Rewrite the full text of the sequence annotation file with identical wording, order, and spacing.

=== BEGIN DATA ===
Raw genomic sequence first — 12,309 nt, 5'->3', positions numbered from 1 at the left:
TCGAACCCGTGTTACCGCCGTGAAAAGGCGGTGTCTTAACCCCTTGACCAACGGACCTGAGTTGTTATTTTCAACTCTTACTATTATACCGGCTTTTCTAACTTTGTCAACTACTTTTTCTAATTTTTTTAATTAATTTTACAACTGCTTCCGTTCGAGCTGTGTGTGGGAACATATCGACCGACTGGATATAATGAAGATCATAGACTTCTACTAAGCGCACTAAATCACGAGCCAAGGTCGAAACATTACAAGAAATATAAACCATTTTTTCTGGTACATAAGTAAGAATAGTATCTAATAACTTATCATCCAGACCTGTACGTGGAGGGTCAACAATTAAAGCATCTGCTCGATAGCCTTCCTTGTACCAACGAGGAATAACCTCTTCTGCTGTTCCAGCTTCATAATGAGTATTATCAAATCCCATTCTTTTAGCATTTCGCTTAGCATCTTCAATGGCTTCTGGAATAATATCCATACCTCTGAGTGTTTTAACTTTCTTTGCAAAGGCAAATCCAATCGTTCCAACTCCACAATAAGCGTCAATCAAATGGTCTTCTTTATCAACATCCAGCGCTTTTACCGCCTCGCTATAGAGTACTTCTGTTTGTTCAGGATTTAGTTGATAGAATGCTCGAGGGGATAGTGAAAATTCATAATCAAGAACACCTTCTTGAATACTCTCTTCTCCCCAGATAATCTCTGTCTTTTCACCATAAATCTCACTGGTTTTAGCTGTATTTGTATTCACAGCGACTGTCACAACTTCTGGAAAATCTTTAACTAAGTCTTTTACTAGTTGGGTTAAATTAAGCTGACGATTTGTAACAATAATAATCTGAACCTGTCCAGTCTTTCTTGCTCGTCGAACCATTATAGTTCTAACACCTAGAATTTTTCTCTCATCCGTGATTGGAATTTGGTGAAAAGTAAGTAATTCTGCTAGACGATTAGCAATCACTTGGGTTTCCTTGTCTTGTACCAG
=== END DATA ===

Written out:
Raw genomic sequence first — 12,309 nt, 5'->3', positions numbered from 1 at the left:
TCGAACCCGTGTTACCGCCGTGAAAAGGCGGTGTCTTAACCCCTTGACCAACGGACCTGAGTTGTTATTTTCAACTCTTACTATTATACCGGCTTTTCTAACTTTGTCAACTACTTTTTCTAATTTTTTTAATTAATTTTACAACTGCTTCCGTTCGAGCTGTGTGTGGGAACATATCGACCGACTGGATATAATGAAGATCATAGACTTCTACTAAGCGCACTAAATCACGAGCCAAGGTCGAAACATTACAAGAAATATAAACCATTTTTTCTGGTACATAAGTAAGAATAGTATCTAATAACTTATCATCCAGACCTGTACGTGGAGGGTCAACAATTAAAGCATCTGCTCGATAGCCTTCCTTGTACCAACGAGGAATAACCTCTTCTGCTGTTCCAGCTTCATAATGAGTATTATCAAATCCCATTCTTTTAGCATTTCGCTTAGCATCTTCAATGGCTTCTGGAATAATATCCATACCTCTGAGTGTTTTAACTTTCTTTGCAAAGGCAAATCCAATCGTTCCAACTCCACAATAAGCGTCAATCAAATGGTCTTCTTTATCAACATCCAGCGCTTTTACCGCCTCGCTATAGAGTACTTCTGTTTGTTCAGGATTTAGTTGATAGAATGCTCGAGGGGATAGTGAAAATTCATAATCAAGAACACCTTCTTGAATACTCTCTTCTCCCCAGATAATCTCTGTCTTTTCACCATAAATCTCACTGGTTTTAGCTGTATTTGTATTCACAGCGACTGTCACAACTTCTGGAAAATCTTTAACTAAGTCTTTTACTAGTTGGGTTAAATTAAGCTGACGATTTGTAACAATAATAATCTGAACCTGTCCAGTCTTTCTTGCTCGTCGAACCATTATAGTTCTAACACCTAGAATTTTTCTCTCATCCGTGATTGGAATTTGGTGAAAAGTAAGTAATTCTGCTAGACGATTAGCAATCACTTGGGTTTCCTTGTCTTGTACCAG